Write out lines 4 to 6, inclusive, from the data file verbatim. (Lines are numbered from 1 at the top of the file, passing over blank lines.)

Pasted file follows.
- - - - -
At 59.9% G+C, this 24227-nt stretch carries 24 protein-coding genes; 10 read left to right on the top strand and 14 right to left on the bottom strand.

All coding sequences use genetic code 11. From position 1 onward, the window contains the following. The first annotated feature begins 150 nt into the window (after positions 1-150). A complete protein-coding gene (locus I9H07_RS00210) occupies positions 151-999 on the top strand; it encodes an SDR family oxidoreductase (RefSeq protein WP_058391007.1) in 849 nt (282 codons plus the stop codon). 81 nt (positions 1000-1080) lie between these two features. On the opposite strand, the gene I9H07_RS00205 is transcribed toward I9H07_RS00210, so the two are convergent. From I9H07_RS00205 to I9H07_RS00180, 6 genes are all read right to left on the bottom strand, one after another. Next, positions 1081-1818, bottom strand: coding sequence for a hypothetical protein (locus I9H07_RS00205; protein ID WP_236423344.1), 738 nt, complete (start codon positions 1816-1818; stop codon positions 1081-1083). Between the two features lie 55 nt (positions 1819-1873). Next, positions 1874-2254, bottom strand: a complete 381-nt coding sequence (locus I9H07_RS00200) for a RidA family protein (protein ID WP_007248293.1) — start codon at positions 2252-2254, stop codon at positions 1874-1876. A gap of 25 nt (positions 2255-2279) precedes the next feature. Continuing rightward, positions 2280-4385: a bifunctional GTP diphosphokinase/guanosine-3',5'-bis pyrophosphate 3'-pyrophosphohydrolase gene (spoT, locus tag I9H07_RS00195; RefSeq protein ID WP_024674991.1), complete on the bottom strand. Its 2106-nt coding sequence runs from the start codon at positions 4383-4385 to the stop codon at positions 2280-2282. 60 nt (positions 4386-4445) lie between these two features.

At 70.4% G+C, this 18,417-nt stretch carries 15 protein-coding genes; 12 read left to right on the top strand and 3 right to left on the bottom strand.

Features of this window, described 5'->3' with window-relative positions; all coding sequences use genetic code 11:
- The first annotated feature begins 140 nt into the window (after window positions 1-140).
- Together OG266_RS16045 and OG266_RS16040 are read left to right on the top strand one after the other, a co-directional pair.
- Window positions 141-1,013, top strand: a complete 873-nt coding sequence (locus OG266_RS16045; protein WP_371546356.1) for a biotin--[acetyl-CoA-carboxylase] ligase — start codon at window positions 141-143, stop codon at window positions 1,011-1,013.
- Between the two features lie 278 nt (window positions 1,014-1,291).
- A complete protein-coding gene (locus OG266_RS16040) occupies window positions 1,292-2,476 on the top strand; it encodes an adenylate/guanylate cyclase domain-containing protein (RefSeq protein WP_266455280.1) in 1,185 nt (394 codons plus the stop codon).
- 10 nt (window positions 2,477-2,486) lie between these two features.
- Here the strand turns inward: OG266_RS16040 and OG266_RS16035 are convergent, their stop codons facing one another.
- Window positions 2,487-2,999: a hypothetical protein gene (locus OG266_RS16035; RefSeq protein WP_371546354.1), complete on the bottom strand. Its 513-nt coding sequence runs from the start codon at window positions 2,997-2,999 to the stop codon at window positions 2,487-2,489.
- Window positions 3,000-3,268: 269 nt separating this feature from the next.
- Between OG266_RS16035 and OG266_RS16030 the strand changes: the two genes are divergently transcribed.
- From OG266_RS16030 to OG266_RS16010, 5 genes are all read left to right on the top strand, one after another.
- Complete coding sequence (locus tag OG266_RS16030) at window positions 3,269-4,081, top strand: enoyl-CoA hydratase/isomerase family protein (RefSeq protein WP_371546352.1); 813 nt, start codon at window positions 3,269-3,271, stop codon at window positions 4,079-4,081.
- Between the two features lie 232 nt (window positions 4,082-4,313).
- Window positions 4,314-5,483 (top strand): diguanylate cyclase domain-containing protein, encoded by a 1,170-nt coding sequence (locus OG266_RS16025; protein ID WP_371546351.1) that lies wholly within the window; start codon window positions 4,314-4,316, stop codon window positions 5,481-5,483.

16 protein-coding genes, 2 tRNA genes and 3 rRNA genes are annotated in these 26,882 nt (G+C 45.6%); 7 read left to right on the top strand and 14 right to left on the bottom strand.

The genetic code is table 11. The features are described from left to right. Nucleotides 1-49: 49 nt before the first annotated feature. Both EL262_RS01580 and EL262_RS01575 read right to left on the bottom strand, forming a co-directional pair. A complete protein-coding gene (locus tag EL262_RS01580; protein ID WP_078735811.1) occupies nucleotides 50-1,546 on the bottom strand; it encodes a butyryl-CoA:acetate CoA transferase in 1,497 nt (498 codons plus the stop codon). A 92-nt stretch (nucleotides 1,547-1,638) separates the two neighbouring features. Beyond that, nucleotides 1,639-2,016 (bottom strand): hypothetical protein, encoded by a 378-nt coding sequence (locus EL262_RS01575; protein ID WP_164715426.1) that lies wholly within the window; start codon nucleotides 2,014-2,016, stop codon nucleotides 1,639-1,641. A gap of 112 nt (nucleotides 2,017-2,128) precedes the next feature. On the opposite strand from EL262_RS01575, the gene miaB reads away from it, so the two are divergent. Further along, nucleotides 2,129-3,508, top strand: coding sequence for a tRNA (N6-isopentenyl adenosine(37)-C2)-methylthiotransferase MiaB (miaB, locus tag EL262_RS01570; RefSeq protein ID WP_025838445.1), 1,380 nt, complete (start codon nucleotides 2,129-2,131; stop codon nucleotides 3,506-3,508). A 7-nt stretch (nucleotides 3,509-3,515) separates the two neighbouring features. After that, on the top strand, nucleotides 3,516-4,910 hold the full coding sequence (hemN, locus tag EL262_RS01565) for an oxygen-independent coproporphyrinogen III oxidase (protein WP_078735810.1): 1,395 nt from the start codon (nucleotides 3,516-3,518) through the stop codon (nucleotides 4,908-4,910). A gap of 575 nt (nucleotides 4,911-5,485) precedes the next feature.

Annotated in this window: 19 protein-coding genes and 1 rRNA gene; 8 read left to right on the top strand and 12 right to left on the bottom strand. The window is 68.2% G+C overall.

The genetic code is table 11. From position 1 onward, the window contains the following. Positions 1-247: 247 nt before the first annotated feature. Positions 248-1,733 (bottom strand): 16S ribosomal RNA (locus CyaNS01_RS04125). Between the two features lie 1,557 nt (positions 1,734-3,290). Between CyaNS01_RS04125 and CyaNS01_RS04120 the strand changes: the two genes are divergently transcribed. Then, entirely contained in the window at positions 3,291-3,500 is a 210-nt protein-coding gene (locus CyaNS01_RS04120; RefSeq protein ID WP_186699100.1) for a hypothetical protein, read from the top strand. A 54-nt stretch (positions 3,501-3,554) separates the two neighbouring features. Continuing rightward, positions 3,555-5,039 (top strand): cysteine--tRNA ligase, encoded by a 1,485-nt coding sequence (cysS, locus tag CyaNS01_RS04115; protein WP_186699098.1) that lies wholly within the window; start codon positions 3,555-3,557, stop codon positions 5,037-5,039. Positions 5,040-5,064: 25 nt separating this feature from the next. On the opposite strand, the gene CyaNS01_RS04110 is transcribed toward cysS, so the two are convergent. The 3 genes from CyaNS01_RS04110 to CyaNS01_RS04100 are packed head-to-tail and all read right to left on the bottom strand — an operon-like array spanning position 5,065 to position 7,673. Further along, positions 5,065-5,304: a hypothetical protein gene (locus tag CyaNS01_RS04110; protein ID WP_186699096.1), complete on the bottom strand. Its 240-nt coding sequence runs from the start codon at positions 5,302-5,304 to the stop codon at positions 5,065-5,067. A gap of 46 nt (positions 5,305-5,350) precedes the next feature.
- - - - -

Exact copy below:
Features of this window, described 5'->3' with window-relative positions; all coding sequences use genetic code 11:
- The first annotated feature begins 140 nt into the window (after window positions 1-140).
- Together OG266_RS16045 and OG266_RS16040 are read left to right on the top strand one after the other, a co-directional pair.